Guest editorial: It’s a God thing

Photo: Konephoto / Bigstock

  • Facebook
  • Twitter
  • Email

The other day, our kids wanted to take their mother and me out for dinner to celebrate our birthdays. They are two days apart, and we always celebrate them together. So, they took us to a big outdoor mall. We rode with sons Ben and Michael. Our daughter, Emily, and her husband, Ryan, were meeting us there.

An art fair was under way, so the parking lots were jam-packed. Ben found a place behind the bookstore and parked. As we made our way to the restaurant, my wife hesitated. She’d noticed an older gentleman, perhaps 75 or 80 years old, looking rather frustrated. She told me, “I think he’s confused, Rich.” So, I stood on the corner and watched him a moment. He was wandering between parked cars, scratching his head.

I sent Ingrid and the boys on to reserve a table. I approached the older man and asked, “Can I help you?”

Lost car

He was rather embarrassed. He said, “I lost my car.”

He described it, an older Cadillac, bronze colored. Together, we walked the lot. Every row. Twice. No bronze-colored Cadillacs.

Just then, luckily, my daughter and her husband arrived, and I saw them parking. “Lend me your keys, Emily,” I said. “This gentleman has lost his car, and I think it must be in a different lot.”

The man only reluctantly got into the car with me. “I don’t want to put you out,” he said.

We drove across the mall to another parking lot. We couldn’t find his car there, either.

Sign up for our weekly email newsletter.

“What was the first thing you remember seeing?” I asked.

“The sidewalk,” he replied.

Not much help.

We drove to the opposite side of the mall to another lot with a parking structure. We found no older Cadillacs anywhere. I was beginning to wonder if his car hadn’t been stolen.

Oh, there it is

After 45 minutes, I was ready to give up. Then I had an inspiration. This particular mall is crisscrossed with streets along the storefronts. I drove each one, slowly. After only a few minutes, I stopped and pointed: “Is that your car?”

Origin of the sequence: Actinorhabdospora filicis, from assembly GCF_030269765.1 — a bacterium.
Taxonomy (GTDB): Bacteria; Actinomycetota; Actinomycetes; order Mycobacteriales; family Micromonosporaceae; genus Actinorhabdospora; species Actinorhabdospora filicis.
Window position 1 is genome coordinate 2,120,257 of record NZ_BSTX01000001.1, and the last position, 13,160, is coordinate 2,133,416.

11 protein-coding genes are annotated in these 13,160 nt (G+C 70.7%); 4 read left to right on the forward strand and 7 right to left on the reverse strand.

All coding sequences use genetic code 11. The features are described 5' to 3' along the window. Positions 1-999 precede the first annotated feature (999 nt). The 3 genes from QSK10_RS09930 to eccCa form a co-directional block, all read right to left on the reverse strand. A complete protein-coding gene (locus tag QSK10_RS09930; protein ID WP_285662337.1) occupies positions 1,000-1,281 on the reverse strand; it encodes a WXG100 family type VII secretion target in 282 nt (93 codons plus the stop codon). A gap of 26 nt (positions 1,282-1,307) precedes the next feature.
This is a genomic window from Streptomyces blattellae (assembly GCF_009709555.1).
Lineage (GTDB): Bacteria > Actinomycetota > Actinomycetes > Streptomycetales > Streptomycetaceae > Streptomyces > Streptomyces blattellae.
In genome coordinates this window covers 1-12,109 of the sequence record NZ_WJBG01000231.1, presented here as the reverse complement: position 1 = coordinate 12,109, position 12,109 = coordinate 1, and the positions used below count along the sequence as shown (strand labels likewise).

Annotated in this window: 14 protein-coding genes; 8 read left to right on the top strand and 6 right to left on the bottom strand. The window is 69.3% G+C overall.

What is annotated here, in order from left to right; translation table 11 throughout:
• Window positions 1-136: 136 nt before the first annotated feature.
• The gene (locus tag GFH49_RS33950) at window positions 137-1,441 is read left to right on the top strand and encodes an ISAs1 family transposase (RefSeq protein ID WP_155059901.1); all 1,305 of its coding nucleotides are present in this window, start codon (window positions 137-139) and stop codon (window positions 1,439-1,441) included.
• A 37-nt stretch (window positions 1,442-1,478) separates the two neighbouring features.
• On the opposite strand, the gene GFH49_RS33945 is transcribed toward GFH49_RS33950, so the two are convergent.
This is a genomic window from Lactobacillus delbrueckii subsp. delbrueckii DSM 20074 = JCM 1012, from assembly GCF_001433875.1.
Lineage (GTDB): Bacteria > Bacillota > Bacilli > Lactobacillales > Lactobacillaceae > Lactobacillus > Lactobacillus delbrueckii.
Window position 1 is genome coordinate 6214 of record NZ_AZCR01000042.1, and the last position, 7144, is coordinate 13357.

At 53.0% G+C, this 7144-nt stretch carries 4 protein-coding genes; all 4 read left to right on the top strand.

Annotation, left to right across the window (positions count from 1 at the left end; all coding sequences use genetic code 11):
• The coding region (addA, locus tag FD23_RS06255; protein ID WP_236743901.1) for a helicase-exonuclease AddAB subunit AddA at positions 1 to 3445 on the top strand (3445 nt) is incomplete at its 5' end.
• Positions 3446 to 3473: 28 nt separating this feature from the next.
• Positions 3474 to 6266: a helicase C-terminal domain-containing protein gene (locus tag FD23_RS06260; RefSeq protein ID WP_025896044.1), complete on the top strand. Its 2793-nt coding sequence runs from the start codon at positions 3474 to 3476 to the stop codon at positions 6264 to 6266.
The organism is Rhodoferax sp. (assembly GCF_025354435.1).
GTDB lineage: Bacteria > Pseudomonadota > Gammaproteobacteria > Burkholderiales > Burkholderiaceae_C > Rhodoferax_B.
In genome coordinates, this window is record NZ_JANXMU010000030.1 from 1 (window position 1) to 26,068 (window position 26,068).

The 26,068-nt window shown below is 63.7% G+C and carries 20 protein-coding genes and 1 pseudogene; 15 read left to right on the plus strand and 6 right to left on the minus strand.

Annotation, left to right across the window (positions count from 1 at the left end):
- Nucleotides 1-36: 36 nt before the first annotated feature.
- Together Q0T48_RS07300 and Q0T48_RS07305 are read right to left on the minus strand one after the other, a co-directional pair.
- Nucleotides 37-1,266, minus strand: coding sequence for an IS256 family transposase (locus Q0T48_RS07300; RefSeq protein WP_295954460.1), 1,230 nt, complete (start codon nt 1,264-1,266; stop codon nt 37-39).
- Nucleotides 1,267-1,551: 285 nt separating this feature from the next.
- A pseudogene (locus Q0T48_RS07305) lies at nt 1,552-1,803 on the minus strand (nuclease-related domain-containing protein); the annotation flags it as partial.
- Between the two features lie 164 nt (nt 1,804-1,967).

Sure enough, it was. He hadn’t parked in a lot at all!

I pulled my car alongside his, and he withdrew his wallet. “I want to pay you for your time,” he said.

I smiled and shook my head. “I won’t take you money.”

Only then, after all of that, did we finally introduce ourselves. His name was Gilford. He was from Mississippi, and he and his wife were visiting Texas to see his daughter and grandchildren. They had decided to do a little shopping.

Now, that’s a God thing

He was very appreciative. “You know,” he said, “my wife and I have a saying when something like this happens, when someone shows up out of the blue to help us, or unexpectedly does something kind.”

“What’s that?”

“We say, ‘It’s a God thing.’”

I laughed. I said, “Tell you what, Gilford, if you will pray for me, I promise to pray for you.’” He agreed. We shook hands and parted.

Later, I got to thinking. I’ve often taken notice of “God things” when I see them happening. They are unexpected blessings that others often call “coincidences.” Seemingly unplanned, they always serve a specific purpose in my life. I see the hand of God in them and recognize I have been the blessed recipient of a “God thing.”

But this time Gilford helped me see God had used me to be someone else’s “God thing.” I was his unexpected blessing! Boy, that felt good.

Our God works in mysterious ways, they tell us. Every event in the life of a believer serves God’s ultimate plan. (See Isaiah 14:24 and Romans 8:28.) To our minds, the way God weaves remarkable events in and through our lives may seem illogical and beyond understanding. But since God is love, it makes perfect sense that the tapestry he weaves results in loving interactions with others.

It’s a God thing.

Rich Mussler is a writer living in Flower Mound, Texas, who attends First Baptist Church in Lewisville, Texas.

We seek to inform, inspire and challenge you to live like Jesus. Click to learn more about Following Jesus.

If we achieved our goal—or didn’t—we’d love to hear from you. Send an email to Eric Black, our editor. Maximum length for publication is 250 words.

More from Baptist Standard

  • Facebook
  • Twitter
  • Email